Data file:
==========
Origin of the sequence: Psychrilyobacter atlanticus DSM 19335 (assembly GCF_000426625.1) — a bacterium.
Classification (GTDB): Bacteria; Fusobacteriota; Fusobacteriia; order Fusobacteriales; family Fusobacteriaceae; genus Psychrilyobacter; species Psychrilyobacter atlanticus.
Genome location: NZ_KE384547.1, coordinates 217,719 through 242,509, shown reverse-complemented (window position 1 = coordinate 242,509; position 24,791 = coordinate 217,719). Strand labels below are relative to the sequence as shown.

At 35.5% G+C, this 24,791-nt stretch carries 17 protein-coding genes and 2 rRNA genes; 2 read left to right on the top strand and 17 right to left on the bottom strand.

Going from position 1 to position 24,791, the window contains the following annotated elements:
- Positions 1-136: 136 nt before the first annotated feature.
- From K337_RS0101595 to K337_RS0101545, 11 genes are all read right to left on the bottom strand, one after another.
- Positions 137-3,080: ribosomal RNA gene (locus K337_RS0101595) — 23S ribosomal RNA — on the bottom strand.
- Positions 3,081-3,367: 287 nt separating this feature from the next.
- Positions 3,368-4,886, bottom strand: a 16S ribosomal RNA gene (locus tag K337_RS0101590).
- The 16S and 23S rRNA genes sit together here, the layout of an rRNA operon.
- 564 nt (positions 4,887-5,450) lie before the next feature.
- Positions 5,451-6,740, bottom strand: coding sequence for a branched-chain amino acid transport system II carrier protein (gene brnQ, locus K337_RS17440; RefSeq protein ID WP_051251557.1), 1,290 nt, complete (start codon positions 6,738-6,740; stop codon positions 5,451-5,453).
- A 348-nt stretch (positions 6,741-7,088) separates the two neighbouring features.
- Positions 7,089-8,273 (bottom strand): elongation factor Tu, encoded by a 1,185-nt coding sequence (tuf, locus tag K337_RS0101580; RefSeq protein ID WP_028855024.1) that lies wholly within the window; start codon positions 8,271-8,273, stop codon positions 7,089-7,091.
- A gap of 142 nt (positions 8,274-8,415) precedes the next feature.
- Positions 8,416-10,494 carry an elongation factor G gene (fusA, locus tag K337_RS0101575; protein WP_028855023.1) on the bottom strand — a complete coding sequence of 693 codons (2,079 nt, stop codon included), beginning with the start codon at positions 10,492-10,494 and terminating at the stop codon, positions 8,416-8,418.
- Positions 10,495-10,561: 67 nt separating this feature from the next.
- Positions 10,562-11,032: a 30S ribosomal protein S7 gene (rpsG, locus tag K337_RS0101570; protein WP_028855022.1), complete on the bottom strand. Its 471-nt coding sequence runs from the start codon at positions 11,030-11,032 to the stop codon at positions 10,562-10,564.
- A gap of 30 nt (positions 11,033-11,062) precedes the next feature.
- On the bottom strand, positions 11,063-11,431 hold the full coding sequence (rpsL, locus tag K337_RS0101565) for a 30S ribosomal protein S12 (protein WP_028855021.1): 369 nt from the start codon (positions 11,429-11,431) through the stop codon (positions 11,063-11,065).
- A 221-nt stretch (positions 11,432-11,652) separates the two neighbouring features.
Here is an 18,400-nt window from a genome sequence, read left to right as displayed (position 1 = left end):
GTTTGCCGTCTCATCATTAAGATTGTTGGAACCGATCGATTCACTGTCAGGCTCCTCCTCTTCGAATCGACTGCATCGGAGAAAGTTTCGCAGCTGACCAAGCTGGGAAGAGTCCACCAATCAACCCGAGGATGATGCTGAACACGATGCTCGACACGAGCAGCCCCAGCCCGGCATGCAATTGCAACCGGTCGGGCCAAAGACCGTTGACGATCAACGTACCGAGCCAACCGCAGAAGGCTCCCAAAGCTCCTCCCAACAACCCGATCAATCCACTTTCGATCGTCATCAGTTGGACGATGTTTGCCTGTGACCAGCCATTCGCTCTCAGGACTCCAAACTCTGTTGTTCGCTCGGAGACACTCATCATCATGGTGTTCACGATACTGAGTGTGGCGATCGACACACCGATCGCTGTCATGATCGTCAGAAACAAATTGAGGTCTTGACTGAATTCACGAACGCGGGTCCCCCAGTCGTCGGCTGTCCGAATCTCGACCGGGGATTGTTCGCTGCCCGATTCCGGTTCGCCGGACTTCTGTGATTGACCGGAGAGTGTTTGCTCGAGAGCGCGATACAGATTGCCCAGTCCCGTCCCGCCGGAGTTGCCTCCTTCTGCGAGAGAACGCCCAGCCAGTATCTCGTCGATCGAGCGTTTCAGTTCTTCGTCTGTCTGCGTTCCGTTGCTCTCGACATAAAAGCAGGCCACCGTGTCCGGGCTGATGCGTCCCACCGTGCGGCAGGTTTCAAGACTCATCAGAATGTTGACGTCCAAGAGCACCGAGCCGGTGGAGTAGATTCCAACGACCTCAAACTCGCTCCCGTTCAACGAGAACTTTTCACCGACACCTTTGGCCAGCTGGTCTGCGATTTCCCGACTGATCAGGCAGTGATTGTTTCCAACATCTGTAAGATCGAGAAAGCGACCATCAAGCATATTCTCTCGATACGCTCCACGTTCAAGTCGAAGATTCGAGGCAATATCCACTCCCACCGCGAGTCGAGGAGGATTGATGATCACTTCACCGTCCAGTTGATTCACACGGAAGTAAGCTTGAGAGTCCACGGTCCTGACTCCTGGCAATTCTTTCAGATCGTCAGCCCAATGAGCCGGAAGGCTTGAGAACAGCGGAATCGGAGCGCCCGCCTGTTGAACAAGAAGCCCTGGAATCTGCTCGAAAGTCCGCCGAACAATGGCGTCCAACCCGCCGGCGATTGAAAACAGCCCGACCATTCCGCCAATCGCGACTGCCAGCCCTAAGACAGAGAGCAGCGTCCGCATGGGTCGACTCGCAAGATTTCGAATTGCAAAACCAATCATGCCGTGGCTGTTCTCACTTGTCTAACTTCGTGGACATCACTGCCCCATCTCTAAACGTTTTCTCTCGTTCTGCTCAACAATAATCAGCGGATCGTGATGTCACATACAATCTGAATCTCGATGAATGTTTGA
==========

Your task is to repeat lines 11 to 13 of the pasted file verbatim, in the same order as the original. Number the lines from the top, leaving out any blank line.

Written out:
- The 16S and 23S rRNA genes sit together here, the layout of an rRNA operon.
- 564 nt (positions 4,887-5,450) lie before the next feature.
- Positions 5,451-6,740, bottom strand: coding sequence for a branched-chain amino acid transport system II carrier protein (gene brnQ, locus K337_RS17440; RefSeq protein ID WP_051251557.1), 1,290 nt, complete (start codon positions 6,738-6,740; stop codon positions 5,451-5,453).